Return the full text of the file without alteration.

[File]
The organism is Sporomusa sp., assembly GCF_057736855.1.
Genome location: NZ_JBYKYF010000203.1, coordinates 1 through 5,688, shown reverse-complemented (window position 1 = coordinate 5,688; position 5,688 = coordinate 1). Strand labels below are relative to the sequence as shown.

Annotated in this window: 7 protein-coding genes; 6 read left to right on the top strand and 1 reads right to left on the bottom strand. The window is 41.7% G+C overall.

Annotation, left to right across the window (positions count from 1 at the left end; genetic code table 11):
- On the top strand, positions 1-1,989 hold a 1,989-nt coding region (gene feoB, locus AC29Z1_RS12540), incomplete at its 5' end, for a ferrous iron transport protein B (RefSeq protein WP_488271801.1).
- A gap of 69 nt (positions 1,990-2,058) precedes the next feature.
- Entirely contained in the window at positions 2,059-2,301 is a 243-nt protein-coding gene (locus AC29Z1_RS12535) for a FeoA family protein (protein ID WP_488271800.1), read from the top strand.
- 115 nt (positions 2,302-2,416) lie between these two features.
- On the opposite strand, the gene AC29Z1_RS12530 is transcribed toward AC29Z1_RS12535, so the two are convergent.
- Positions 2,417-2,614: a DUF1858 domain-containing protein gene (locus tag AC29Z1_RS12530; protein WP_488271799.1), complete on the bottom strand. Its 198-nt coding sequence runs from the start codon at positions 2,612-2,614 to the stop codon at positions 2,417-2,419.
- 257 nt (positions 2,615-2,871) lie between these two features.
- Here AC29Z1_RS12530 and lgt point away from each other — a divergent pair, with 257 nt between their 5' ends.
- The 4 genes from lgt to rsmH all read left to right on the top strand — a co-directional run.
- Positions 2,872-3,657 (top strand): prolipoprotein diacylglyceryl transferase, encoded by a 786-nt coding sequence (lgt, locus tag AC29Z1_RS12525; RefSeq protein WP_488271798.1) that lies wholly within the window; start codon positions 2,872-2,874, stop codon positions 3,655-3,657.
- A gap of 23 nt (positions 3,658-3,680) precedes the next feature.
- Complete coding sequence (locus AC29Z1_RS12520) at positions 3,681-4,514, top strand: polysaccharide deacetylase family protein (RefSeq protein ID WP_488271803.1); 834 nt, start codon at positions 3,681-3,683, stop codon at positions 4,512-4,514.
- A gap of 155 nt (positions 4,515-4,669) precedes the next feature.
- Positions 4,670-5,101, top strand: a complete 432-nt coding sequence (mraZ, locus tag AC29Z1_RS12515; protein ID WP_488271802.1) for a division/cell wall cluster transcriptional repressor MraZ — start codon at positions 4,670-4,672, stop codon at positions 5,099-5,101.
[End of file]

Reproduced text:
The organism is Sporomusa sp., assembly GCF_057736855.1.
Genome location: NZ_JBYKYF010000203.1, coordinates 1 through 5,688, shown reverse-complemented (window position 1 = coordinate 5,688; position 5,688 = coordinate 1). Strand labels below are relative to the sequence as shown.

Annotated in this window: 7 protein-coding genes; 6 read left to right on the top strand and 1 reads right to left on the bottom strand. The window is 41.7% G+C overall.

Annotation, left to right across the window (positions count from 1 at the left end; genetic code table 11):
- On the top strand, positions 1-1,989 hold a 1,989-nt coding region (gene feoB, locus AC29Z1_RS12540), incomplete at its 5' end, for a ferrous iron transport protein B (RefSeq protein WP_488271801.1).
- A gap of 69 nt (positions 1,990-2,058) precedes the next feature.
- Entirely contained in the window at positions 2,059-2,301 is a 243-nt protein-coding gene (locus AC29Z1_RS12535) for a FeoA family protein (protein ID WP_488271800.1), read from the top strand.
- 115 nt (positions 2,302-2,416) lie between these two features.
- On the opposite strand, the gene AC29Z1_RS12530 is transcribed toward AC29Z1_RS12535, so the two are convergent.
- Positions 2,417-2,614: a DUF1858 domain-containing protein gene (locus tag AC29Z1_RS12530; protein WP_488271799.1), complete on the bottom strand. Its 198-nt coding sequence runs from the start codon at positions 2,612-2,614 to the stop codon at positions 2,417-2,419.
- 257 nt (positions 2,615-2,871) lie between these two features.
- Here AC29Z1_RS12530 and lgt point away from each other — a divergent pair, with 257 nt between their 5' ends.
- The 4 genes from lgt to rsmH all read left to right on the top strand — a co-directional run.
- Positions 2,872-3,657 (top strand): prolipoprotein diacylglyceryl transferase, encoded by a 786-nt coding sequence (lgt, locus tag AC29Z1_RS12525; RefSeq protein WP_488271798.1) that lies wholly within the window; start codon positions 2,872-2,874, stop codon positions 3,655-3,657.
- A gap of 23 nt (positions 3,658-3,680) precedes the next feature.
- Complete coding sequence (locus AC29Z1_RS12520) at positions 3,681-4,514, top strand: polysaccharide deacetylase family protein (RefSeq protein ID WP_488271803.1); 834 nt, start codon at positions 3,681-3,683, stop codon at positions 4,512-4,514.
- A gap of 155 nt (positions 4,515-4,669) precedes the next feature.
- Positions 4,670-5,101, top strand: a complete 432-nt coding sequence (mraZ, locus tag AC29Z1_RS12515; protein ID WP_488271802.1) for a division/cell wall cluster transcriptional repressor MraZ — start codon at positions 4,670-4,672, stop codon at positions 5,099-5,101.